A new trend in wellness is a chilly one… open water swimming—are you brave enough to take the plunge?

Wild swimming, open-water swimming or sea swimming; whatever you prefer to call it has gained a lot of popularity over recent years, especially within the past year when access to indoor swimming has been limited. 

For some, taking a dip in a freezing cold body of water doesn’t sound like something that would be top of the to-do list, but there are a number of health benefits to dipping your toes in the water (as it were), and there have been increasing numbers of people giving it a go.

In fact, Mountain Warehouse reports a surge in the number of wetsuit sales published a report on wetsuit-related searches had doubled in the UK over the summer last year. So have people just gone mad, or is there actually evidence to support why you should crack out your snorkel and take to the seas?

What is open-water swimming?

What we mean here is outdoor swimming, in either a lake, a river, or the sea. It often takes place with little to no supervision, and it can be quite a chilly experience.

Besides giving you the opportunity to be at one with nature, get in some exercise, and (we’re told!) have some fun, outdoor swimming offers a number of the same health benefits as it’s smaller-scale counterpart, cold showers. If you aren’t quite ready to deep dive into the icy depths, then maybe that’s a less daunting place to start.

Before we dive in…

It’s important to preface this with a reminder that any activity that involves going out into the ‘wild’ carries some level of risk, and it’s no different with open-water swimming. Be sure to not go out alone, avoid waters with a high tide or current, wear the appropriate kit when temperatures are low, and seek out the appropriate health and safety advice before diving in.

If we proceed under the assumption that all procedures and protocols are being followed, then we can begin to take a look at the evidence for some health benefits. 

Health benefits of cold-water swimming

Similarly to cold showers, there’s evidence to suggest that the exposure to cold temperatures during open-water swimming can have positive effects. There have been several studies on the potential well being implications, which have suggested that open-water swimming could have a positive impact on the cardiovascular system, reducing related risk factors, lowering blood pressure and reducing pain perception. 

There have also been studies into the relationship between cold-water swimming and mental health, which have shown a number of benefits, including increased dopamine and endorphins, relief from depressive symptoms and higher resistance to stress.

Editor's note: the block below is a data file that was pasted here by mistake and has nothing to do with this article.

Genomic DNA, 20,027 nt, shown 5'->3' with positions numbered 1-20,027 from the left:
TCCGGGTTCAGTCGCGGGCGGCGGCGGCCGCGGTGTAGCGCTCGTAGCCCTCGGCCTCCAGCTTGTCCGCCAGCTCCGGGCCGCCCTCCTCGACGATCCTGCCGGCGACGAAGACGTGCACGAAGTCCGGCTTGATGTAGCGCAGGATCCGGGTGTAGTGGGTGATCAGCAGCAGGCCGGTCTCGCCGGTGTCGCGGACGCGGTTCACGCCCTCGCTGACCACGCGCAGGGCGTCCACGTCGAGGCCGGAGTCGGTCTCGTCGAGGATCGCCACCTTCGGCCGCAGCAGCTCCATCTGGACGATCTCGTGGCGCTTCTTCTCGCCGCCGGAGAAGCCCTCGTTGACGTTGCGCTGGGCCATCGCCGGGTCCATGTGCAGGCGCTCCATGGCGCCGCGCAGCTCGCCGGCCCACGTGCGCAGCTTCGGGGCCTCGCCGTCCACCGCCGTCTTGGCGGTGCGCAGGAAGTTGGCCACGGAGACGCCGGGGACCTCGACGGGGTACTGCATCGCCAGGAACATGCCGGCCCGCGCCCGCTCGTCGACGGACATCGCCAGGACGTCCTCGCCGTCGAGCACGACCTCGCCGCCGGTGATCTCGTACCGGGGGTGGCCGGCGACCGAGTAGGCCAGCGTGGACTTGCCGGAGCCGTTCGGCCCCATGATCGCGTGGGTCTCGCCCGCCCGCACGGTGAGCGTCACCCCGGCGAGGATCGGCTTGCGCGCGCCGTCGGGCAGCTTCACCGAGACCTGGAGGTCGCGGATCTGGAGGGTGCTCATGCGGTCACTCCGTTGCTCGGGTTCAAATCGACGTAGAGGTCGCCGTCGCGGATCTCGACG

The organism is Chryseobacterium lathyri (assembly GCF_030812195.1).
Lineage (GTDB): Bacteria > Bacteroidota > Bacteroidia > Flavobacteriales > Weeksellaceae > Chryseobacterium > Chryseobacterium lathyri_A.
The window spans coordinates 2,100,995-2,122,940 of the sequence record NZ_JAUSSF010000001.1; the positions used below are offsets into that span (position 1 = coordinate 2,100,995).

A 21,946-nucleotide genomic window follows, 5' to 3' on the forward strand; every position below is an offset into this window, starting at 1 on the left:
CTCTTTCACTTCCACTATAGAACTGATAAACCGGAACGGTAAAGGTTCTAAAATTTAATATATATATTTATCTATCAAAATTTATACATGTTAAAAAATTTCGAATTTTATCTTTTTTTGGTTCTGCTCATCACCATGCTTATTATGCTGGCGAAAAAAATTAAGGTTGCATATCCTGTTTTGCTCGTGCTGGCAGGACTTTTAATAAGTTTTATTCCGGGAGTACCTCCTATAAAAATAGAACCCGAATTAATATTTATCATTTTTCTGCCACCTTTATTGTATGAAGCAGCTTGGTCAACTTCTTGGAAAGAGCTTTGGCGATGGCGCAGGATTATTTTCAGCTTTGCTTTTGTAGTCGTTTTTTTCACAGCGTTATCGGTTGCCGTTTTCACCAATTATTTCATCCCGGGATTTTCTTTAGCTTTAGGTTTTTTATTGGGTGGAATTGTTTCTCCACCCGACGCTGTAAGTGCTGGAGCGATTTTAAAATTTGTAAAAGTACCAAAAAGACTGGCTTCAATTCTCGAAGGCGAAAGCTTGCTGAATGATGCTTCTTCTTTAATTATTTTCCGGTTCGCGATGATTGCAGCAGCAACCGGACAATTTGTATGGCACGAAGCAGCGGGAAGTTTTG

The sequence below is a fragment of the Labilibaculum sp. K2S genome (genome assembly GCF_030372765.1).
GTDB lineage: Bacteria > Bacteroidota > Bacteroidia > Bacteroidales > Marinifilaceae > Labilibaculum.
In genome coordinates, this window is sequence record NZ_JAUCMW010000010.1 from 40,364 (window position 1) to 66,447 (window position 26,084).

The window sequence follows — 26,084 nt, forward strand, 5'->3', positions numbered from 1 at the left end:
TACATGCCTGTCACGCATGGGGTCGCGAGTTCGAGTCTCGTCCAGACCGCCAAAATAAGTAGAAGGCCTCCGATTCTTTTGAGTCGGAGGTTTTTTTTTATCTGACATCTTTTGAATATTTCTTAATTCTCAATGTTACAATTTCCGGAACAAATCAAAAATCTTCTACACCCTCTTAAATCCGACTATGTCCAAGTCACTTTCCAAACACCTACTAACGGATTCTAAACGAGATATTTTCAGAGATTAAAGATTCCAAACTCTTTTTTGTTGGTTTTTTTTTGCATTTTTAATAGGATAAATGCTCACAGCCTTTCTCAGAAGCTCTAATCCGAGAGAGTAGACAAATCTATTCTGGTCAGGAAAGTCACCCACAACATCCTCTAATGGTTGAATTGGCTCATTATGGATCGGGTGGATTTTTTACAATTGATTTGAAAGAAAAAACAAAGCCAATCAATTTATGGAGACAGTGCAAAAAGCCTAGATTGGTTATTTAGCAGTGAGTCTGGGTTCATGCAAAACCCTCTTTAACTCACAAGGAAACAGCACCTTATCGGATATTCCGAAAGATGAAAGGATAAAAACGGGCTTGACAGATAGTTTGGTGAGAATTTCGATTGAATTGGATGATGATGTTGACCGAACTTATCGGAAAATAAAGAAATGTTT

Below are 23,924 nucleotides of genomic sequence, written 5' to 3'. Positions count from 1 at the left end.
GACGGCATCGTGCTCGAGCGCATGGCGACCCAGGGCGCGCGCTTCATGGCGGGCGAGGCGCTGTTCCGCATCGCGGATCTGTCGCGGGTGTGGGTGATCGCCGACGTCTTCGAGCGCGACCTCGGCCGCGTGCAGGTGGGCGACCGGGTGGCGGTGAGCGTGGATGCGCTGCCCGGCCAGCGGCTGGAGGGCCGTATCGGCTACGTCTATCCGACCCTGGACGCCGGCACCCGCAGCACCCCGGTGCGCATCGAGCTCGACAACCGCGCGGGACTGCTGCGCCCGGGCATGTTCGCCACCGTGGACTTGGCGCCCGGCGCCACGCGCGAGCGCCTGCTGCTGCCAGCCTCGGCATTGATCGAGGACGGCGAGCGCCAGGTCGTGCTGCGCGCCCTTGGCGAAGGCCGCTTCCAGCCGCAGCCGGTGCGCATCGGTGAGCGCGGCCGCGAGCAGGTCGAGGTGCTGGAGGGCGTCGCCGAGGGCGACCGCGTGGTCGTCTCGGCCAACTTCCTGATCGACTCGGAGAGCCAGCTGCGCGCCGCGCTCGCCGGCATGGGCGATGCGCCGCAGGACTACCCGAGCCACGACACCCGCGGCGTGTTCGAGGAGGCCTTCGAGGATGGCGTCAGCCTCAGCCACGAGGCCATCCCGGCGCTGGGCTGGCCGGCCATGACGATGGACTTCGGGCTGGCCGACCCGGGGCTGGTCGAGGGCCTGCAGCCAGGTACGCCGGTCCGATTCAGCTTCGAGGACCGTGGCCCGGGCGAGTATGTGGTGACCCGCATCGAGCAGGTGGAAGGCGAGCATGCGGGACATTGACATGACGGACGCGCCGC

And while it may seem counterintuitive, open-water swimming can also help to strengthen and improve your immune system. Cold-water swimmers are less likely to suffer from illness and infection, and if they do get sick it tends to be less severe. This may be due to increased stress hormones released in response to the cold temperatures preparing the body to be ready to fight off infection.

One particular study found that after four months of repeated open-water swimming, the swimmers felt more energetic, active and had reported a reduction in pain levels versus the control group.

All this research would suggest that there are a number of ways in which open-water swimming could positively influence your mental and physical wellbeing. 

Tips for beginners

As the weather starts to get a little warmer, it’s an appealing time to get started on this invigorating new hobby. If you want a slice of the action, then we encourage you to do so—safely! 

Do the necessary prep work before you take to the water. This means doing your research into locations you can access and exit easily, with little current and that aren’t too far from civilisation. Go with a buddy who can keep an eye out, tell people where you’re going beforehand, and have a phone handy to call if you need help. 

Equally as important in the prep work for open-water swimming is packing your kit and kaboodle. Invest in a wetsuit, wear a nice warm hat (if you’re not dunking your head under the surface, that is!), and maybe take some water shoes—even get some earplugs if you’re going all in! Also be sure to have a change of clothes for afterwards so you can warm up slowly. A hot drink in a flask is likely a welcome treat for when you come out too. 

As this trend has snowballed with popularity, you may find that there are other people in your local area already participating in open-water swimming, so you may well be able to find a group to get involved in. It might be worth posting on social media or researching local groups to see if you can find yourself a new hobby circle. 

And the very best tip? Go for it, get stuck in, and have fun!

Take the challenge



Cold Water Swimming—Benefits and Risks: A Narrative Review

Winter swimming improves general well-being

Adapted cold shower as a potential treatment for depression

Effects of stress on immune function: the good, the bad, and the beautiful

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